- Scope of the AMP (selection of systems, structures, components and understanding of ageing)
- Preventative actions (operating procedures/controls to minimise ageing)
- Detection of ageing (inspection, testing, plant monitoring)
- Monitoring of trends (data analysis, predictive analysis, etc.)
- Acceptance criteria (performance standards, probability of failure)
- Mitigation actions (maintenance, repairs, replacement, etc.)
- Corrective actions (revised operating procedures, de-rating, refurbishment)
- Feedback of operating experience (failure database)
- Quality management (record-keeping).
It should be noted that, within an AMP, there might be differing schedules to those in relation to statutory compliance requirements. Where this is the case, the AMP needs to interface with such compliance requirements.
The AMP will only be effective if supported by a robust management system. RR823 Managing Ageing Plant. A Summary Guide provides useful information on the key aspects of such a system. In particular, it emphasises the need for a clear, organisational structure and communication routes, and “job continuity plans to retain job knowledge and operational skills”.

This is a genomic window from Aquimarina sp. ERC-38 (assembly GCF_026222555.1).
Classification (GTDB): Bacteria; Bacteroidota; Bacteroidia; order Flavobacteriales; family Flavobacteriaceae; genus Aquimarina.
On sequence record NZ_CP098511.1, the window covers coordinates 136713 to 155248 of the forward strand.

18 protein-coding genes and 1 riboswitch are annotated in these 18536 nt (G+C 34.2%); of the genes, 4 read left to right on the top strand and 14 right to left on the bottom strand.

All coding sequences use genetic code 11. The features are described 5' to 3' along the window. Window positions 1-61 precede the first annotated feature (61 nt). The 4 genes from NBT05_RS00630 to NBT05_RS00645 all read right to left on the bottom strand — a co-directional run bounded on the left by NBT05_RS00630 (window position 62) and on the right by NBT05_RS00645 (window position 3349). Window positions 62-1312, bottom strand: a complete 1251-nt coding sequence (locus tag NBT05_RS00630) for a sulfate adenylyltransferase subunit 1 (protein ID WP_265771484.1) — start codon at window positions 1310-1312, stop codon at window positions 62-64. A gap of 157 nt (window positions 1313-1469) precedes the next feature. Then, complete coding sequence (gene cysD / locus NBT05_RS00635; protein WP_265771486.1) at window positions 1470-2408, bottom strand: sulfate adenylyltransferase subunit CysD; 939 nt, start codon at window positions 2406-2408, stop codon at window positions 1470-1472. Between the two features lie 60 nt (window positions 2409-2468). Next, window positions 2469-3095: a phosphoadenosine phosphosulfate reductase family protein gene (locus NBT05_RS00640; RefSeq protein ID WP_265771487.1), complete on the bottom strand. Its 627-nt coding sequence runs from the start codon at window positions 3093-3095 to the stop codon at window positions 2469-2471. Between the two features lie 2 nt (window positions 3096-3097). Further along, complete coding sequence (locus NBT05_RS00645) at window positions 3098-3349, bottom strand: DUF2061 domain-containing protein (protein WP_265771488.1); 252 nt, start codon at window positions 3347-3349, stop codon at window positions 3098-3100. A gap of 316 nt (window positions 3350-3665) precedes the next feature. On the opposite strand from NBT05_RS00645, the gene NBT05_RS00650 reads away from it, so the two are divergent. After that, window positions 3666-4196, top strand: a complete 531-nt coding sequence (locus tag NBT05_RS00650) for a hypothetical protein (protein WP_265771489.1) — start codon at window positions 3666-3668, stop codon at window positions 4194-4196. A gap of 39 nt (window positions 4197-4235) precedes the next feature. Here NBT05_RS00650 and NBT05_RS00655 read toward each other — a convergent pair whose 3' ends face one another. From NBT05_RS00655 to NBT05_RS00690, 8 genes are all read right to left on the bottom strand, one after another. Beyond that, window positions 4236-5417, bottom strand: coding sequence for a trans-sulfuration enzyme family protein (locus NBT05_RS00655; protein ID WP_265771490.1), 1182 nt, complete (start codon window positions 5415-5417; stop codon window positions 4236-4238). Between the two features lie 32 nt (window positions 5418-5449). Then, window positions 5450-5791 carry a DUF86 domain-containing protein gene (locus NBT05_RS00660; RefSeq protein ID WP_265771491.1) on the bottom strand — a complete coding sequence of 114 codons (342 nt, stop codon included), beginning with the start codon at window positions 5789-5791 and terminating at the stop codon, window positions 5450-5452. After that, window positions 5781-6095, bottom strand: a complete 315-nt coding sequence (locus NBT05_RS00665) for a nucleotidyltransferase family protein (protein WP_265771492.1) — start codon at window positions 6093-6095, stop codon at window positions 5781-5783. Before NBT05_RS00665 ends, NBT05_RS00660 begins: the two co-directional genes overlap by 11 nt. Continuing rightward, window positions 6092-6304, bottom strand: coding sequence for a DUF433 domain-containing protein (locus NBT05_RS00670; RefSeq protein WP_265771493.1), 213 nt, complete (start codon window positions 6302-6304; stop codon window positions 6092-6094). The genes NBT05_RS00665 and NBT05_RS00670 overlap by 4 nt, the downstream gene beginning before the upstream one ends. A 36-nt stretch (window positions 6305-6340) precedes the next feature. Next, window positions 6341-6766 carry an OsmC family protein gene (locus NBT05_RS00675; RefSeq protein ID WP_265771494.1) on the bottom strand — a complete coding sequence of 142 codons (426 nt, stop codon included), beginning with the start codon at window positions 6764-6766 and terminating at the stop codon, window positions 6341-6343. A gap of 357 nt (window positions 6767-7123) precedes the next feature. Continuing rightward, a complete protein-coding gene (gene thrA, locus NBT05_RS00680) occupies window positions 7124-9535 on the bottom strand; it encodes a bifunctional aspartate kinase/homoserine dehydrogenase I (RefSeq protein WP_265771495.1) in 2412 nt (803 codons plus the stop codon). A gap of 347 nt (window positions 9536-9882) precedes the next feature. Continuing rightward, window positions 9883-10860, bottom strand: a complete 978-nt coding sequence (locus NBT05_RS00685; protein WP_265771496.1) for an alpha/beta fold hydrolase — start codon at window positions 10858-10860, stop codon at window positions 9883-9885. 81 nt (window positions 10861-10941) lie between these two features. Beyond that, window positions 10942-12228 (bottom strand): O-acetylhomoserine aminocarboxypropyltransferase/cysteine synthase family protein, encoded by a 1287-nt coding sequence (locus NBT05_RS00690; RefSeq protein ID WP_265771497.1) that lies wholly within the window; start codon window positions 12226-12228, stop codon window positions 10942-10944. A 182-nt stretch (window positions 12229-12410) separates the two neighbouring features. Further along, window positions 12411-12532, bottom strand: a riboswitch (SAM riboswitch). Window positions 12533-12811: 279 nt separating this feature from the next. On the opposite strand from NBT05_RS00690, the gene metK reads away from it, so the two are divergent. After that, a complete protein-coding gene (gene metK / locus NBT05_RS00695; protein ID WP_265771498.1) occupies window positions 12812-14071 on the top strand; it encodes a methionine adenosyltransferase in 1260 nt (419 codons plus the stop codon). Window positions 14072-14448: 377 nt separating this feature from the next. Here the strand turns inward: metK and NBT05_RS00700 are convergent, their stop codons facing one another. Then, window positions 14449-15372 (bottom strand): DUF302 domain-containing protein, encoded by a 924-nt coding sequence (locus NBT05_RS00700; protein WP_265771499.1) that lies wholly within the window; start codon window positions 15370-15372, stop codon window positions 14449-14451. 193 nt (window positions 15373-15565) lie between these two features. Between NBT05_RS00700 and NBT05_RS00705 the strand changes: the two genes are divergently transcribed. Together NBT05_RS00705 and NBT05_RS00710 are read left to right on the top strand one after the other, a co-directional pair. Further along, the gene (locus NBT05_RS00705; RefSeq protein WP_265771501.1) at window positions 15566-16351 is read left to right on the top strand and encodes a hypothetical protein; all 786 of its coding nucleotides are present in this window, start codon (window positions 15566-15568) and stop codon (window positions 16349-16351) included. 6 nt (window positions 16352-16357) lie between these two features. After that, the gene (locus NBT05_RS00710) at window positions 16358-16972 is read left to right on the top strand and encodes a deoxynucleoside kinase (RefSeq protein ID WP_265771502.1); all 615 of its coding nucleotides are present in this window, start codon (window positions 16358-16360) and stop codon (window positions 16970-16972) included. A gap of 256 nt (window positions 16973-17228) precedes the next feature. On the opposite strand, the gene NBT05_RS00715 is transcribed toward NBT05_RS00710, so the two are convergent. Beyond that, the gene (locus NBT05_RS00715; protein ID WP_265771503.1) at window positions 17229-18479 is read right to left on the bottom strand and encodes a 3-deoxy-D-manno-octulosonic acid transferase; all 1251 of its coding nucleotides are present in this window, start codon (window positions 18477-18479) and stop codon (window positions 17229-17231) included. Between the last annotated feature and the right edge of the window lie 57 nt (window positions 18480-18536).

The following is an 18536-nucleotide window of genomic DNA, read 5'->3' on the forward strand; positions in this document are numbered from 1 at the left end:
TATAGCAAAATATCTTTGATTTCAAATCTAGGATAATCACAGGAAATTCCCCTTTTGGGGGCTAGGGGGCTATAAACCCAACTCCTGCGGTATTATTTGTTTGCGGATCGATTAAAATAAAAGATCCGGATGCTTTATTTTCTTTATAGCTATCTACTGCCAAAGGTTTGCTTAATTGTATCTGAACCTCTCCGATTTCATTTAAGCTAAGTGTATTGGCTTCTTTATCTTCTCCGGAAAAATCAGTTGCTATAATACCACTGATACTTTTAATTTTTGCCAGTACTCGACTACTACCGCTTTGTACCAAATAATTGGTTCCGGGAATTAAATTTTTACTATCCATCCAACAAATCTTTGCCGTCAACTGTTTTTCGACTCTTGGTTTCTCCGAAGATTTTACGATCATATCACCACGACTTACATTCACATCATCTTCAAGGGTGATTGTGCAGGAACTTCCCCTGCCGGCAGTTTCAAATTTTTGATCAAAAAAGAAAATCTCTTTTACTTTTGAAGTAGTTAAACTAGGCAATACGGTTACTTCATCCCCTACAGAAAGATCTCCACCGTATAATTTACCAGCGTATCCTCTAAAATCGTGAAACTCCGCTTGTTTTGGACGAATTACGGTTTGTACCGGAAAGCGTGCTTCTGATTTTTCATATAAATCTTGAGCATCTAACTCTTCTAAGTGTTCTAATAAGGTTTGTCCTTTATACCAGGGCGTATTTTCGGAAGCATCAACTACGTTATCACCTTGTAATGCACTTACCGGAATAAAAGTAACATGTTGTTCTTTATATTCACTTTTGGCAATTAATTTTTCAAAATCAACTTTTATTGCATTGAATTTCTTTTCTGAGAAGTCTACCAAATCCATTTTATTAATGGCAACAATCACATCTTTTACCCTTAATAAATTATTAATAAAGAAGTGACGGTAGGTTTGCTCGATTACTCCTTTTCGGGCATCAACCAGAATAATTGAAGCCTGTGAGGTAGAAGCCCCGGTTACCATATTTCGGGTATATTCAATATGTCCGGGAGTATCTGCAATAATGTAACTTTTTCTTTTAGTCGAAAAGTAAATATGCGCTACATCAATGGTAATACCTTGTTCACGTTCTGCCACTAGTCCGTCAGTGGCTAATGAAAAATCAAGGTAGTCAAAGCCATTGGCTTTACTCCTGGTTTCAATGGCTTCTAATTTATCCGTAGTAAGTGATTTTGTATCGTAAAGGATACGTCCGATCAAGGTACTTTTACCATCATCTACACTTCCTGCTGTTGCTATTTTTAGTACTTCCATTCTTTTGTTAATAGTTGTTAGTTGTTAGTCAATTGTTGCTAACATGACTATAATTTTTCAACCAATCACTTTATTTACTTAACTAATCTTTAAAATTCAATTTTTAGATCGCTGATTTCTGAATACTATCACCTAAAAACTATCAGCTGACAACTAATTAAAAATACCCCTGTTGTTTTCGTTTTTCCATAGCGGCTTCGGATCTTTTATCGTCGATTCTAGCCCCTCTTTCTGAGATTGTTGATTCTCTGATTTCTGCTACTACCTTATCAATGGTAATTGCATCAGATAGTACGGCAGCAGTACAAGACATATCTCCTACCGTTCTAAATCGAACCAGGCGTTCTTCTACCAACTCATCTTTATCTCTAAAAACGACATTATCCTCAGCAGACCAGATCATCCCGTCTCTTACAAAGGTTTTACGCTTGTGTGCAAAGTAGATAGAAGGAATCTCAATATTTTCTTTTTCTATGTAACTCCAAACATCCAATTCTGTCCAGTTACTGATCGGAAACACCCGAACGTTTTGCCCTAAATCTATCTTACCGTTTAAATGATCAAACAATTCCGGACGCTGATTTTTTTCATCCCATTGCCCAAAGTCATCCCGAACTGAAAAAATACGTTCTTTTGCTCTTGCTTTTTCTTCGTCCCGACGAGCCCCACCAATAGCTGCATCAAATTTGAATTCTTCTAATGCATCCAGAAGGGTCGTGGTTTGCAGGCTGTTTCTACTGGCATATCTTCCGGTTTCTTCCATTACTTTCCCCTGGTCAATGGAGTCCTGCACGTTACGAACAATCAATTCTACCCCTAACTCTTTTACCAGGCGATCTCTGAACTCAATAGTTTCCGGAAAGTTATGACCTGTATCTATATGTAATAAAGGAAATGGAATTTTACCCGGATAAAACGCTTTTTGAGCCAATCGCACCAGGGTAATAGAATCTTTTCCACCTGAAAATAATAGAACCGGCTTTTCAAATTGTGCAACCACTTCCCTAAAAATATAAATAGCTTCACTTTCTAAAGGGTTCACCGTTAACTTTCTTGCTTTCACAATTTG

In addition, training and competency of employees involved in managing ageing assets is addressed with the recommendation that a competency development programme be developed, and structured training put in place. RR823 also makes suggestions for procedural processes, including the development of a defect reporting system and “technical safety reviews” for critical assets.
It should be noted that management of ageing plant and equipment will require regular monitoring, review and revalidation following any unwanted incidents, major repairs, refurbishment or replacement of key items.